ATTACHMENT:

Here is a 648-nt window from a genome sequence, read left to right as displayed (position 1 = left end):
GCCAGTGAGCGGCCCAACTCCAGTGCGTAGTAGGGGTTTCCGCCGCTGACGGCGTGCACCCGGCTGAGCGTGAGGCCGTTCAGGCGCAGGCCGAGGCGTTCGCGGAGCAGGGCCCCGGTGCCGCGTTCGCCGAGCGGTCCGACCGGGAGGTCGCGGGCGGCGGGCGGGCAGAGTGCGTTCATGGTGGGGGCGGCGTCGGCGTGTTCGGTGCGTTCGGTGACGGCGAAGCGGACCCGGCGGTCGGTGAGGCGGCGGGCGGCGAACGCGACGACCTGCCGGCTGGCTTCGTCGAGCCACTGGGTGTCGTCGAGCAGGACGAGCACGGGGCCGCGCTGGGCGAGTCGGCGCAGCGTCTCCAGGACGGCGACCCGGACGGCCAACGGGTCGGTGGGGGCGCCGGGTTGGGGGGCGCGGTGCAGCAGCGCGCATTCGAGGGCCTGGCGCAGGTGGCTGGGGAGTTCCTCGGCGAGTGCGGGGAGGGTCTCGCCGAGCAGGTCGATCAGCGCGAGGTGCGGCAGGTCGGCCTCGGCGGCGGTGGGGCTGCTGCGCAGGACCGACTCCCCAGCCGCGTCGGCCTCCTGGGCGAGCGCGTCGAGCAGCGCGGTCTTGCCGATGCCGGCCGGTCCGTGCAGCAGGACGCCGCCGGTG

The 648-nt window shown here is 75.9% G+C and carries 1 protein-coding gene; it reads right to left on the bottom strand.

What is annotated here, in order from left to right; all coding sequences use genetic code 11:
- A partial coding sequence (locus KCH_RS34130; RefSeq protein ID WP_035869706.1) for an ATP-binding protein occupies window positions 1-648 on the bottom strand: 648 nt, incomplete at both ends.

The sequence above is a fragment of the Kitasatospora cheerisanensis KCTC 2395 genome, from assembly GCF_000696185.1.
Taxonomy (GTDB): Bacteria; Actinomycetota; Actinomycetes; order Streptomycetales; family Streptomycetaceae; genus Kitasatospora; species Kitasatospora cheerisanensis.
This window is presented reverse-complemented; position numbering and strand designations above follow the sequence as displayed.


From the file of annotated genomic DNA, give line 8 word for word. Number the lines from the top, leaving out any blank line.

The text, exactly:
This window is presented reverse-complemented; position numbering and strand designations above follow the sequence as displayed.